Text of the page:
In our continuing series on grief, we are pleased to share a piece by Dr. Antoinette Rose of the Palo Alto Medical Foundation in California. She reminds us that our grief is a necessary and beautiful thing, which helps to make us whole again.  – Editor

 

My patient, Nancy, is a salt-of-the-earth type of woman I’ve known for many years. When diagnosed with breast cancer, the oncology navigators and I talked her through all the stages of denial, acceptance, anger, and grief. These concepts seemed new to her, even though her husband was diagnosed several years earlier with prostate cancer. For a while, they even had “his” and “hers” adjacent chairs at the infusion center.

Ted died a year ago and Nancy has been very, very sad.  Her own cancer is completely in remission, thankfully, but she continued to have monthly visits all year with the oncology department therapist, to help her cope with her ill-defined, yet overwhelming feelings about Ted.  I tried to refer her to regular, weekly therapy, or support groups, but she adamantly resisted.

Initially, I also saw her quite frequently—usually for some small physical ailment that clearly did not warrant a doctor visit:  an odd mole, or a mildly infected hangnail.  We would mostly talk about Ted, life, and grief.

Last week I saw her for the first time in a few months.  I was amused to see that “finger infection” was the reason for the visit, and assumed this was going to be like previous visits—some minor medical issue disguising her need to express her grief to me.  On a hunch, I checked the date of Ted’s death, and it had been almost exactly a year.  I expected her to bring it up.

But in fact, she seemed very serene, apologized for taking my time, and showed me a bona fide paronychia.  She didn’t even bring up Ted.  It was I who, once the finger had been addressed, said, “May I ask how you are doing? I haven’t seen you in a while, and I think it’s been almost a year now that Ted is gone, right?”

“I’m glad you asked,” she said.  “I’ve actually figured out how I feel about it now, and this is what I tell people.”  She folded her hands in her lap, as if she were reciting a well-learned lesson:

“All the time I had with Ted while he was alive was like a beautiful crystal vase.  When he died, that vase shattered into a million pieces.  All this year, I’ve been trying to find and gather up all those pieces.  This year has been like picking up broken glass with my bare hands, over and over and over.  Now, at the end of the year, I have finished. There is no more glass to pick up.  But some big pieces are still missing and I will never find them.  So I can’t make another crystal vase.  There aren’t enough pieces for me to do that.  But I CAN make a beautiful crystal BOWL. It won’t be the same as the crystal vase, but it will still beautiful.”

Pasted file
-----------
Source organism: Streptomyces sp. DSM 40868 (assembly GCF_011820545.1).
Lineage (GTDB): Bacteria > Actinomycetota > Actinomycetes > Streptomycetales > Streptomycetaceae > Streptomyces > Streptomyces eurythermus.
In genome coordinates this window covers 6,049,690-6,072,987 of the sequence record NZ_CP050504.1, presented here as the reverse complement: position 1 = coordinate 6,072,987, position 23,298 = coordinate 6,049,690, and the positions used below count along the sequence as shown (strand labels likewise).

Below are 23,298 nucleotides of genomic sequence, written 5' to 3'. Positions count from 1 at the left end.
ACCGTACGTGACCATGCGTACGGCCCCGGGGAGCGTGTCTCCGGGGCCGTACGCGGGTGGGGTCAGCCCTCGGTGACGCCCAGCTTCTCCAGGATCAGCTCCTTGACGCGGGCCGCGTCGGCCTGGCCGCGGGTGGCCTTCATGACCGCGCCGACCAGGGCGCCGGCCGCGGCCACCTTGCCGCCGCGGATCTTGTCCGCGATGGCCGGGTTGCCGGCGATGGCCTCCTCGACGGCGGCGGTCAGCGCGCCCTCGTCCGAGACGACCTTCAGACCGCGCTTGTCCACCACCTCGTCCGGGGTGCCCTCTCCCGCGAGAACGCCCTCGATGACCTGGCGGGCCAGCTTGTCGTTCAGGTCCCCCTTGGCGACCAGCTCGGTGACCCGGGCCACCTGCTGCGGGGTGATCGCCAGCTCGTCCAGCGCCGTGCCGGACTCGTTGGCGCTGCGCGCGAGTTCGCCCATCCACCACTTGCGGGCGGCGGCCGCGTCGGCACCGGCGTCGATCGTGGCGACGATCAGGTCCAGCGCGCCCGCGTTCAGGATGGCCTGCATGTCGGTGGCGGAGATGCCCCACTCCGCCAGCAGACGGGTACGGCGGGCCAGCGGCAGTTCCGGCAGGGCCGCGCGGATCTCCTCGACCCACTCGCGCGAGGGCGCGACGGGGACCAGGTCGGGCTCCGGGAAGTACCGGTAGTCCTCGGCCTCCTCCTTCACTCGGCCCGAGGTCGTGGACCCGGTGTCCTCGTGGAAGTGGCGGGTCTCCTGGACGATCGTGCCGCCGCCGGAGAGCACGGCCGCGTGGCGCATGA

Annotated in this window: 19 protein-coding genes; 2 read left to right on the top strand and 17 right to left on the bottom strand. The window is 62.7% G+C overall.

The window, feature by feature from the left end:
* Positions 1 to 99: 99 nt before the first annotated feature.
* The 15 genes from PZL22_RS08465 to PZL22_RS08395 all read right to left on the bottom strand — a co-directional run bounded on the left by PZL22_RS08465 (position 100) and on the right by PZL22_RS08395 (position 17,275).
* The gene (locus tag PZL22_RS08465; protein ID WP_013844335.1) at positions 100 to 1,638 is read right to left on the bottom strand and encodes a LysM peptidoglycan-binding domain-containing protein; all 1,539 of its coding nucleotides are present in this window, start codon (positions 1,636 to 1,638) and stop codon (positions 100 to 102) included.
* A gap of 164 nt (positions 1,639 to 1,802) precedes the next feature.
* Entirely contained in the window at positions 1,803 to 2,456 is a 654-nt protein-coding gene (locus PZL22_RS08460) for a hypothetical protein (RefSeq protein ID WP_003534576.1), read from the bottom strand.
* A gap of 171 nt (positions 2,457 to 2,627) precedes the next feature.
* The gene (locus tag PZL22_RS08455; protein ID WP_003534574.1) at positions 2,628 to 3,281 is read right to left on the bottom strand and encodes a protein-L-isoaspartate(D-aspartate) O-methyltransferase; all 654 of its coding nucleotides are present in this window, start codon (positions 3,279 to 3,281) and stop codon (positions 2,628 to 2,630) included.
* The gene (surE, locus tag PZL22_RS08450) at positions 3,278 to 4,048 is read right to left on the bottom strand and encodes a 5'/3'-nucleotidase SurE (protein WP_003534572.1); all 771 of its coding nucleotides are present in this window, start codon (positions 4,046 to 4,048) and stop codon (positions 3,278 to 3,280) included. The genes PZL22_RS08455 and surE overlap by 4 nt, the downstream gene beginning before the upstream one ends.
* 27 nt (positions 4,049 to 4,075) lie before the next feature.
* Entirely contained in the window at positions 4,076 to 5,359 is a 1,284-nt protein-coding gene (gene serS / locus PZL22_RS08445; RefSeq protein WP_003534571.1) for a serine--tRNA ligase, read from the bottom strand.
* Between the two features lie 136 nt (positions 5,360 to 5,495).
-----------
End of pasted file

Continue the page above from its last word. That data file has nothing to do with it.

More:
I was gob smacked, as they say.  I told her that was just about the most beautiful description of the grieving process I had ever heard, and asked her permission to use it with other people.  She was flattered and said yes. Our visit ended on an incredibly upbeat note—I’ve rarely felt something that powerful in such a brief interchange.

As it happens, I was taking an evening mindfulness class at that same period of time. At the end of each class, the teacher played an inspirational video, or read an inspirational poem. That night (the very tail end of my day which started with Nancy) the teacher showed a YouTube montage of the Peter Mayer song, “Japanese Bowl.”  The lyrics and the images gave me goose bumps, as they related so much to Nancy’s beautiful narration:

wood-fired-bowl-kintsugi-repairI’m like one of those Japanese bowls
That were made long ago
I have some cracks in me
They have been filled with gold

That’s what they used back then
When they had a bowl to mend
It did not hide the cracks
It made them shine instead

So now every old scar shows
from every time I broke
And anyone’s eyes can see
I’m not what I used to be

But in a collector’s mind
All of these jagged lines
Make me more beautiful
And worth a higher price

I’m like one of those Japanese bowls
I was made long ago
I have some cracks you can see
See how they shine of gold.

You can see the video here.

 

 

Dr. Antoinette Rose
Dr. Antoinette E. Rose has an undergraduate degree from Harvard and graduated from the Stanford University School of Medicine in 1989. She works in Mountain View, CA and specializes in Internal Medicine. Dr. Rose is affiliated with San Francisco VA Medical Center, Mills Peninsula Health Center, Good Samaritan Hospital and El Camino Hospital. Dr. Rose is married with two older children. She also enjoys writing, reading, knitting, travel, and being active in her synagogue.
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